Tuesday, March 7, 2017

Diversity and Inclusion: The “Business Case” Postmortem - HUFFINGTON POST

by Matthew Whitaker, Ph.D.
Originally published: March 5, 2017
Publisher: huffingtonpost.com

The business case” was rarely if ever mentioned by activists, educators and politicians, while calling for our national holidays and heritage months, such as our current Black History Month, but corporations have found ways of leveraging these moral imperatives on behalf of profitability. How many of you saw the recent barrage of culturally conscious Super Bowl LI commercials? Corporate America didn’t spend 4.5 million dollars for each, elaborate, thirty-second Diversity and Inclusion (D&I) statement, to boost their “street cred” or increase their chances of getting into heaven. Goodwill had to factor into the equation, but altruism no doubt took a back seat to analytics that confirmed that culturally sensitive imagery and messaging touches hearts and loosens purse strings.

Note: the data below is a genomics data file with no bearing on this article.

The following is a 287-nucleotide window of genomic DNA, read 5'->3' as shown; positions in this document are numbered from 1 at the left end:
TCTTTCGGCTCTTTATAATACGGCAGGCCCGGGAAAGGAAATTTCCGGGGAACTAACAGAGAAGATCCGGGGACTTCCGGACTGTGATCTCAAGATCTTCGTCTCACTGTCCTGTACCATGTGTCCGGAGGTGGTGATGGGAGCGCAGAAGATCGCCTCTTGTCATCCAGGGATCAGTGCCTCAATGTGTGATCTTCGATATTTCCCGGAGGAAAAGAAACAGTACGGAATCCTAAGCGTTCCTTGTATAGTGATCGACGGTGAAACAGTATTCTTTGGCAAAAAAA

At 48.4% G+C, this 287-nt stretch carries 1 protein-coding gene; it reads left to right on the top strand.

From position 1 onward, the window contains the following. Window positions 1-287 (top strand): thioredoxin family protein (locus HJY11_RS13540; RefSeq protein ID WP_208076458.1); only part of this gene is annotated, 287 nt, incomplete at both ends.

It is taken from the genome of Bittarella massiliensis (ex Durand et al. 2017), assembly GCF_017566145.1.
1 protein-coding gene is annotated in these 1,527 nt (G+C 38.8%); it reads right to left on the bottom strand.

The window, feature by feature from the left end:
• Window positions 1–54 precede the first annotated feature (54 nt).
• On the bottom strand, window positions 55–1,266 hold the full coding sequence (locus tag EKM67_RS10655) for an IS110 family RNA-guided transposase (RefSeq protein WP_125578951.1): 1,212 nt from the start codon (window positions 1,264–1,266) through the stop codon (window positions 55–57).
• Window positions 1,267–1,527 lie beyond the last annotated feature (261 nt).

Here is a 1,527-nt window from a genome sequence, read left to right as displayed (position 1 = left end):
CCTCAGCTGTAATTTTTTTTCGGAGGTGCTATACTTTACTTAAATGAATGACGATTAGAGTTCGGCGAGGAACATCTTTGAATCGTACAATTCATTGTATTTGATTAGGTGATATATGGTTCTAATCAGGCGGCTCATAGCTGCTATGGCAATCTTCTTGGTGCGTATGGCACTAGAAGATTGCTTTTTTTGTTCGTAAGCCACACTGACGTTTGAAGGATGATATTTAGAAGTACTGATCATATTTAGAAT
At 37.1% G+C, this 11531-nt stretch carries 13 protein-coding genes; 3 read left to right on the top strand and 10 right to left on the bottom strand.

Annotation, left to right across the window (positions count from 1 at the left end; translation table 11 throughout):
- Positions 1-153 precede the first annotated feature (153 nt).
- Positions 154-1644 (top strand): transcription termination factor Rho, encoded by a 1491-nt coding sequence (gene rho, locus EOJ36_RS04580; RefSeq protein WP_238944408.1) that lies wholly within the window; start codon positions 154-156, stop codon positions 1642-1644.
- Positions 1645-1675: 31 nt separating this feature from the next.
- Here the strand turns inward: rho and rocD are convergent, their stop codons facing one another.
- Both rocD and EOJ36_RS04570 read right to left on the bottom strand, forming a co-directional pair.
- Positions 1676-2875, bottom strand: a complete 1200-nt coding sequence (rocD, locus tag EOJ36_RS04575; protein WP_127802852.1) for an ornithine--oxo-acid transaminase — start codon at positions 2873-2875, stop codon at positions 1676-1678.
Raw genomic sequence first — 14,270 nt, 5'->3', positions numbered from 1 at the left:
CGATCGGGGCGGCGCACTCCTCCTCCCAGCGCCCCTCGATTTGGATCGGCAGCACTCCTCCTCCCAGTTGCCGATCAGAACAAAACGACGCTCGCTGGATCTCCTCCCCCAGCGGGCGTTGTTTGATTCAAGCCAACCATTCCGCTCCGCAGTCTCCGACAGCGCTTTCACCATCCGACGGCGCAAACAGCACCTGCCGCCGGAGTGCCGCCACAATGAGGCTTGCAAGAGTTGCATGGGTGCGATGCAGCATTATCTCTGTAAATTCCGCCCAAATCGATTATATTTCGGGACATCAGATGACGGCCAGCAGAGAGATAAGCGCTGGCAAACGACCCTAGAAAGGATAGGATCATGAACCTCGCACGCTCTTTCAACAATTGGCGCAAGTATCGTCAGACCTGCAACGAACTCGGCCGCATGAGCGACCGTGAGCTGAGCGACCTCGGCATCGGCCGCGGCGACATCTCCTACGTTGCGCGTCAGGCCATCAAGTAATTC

The frustrating aspect of this “make the business case” merry-go-round, as I alluded to at the outset, is that it reflects, at worst, an amoral approach to capital development. The moral implications of D&I are “pinched nerves” on the spinal cord of the business world, because many leaders view them as threats to their comfort zones, autonomy, privilege, and power, not as opportunities to, as Ronald Levy argues, embrace their civic and principled duty to “fully realize” all of the “potential” in our midst. The latter requires far more courage and leadership than the former, because it’s predicated upon openness and selflessness, which are often allergens to titans and type-As. A senior VP once told me, for example, “we want to hire a Chief Diversity Officer (CDO) and do more of the ‘D&I stuff,’ but we have to wait until the market improves.” I said, “I don’t recall your diversity ‘statement’ tethering your ‘commitment’ to market conditions.” This shouldn’t have surprised me, however, as President Calvin Coolidge said it best, “the business of America is business,” not freedom, justice or equality for that matter, or the people, our employees and consumers, who drive them and give them meaning.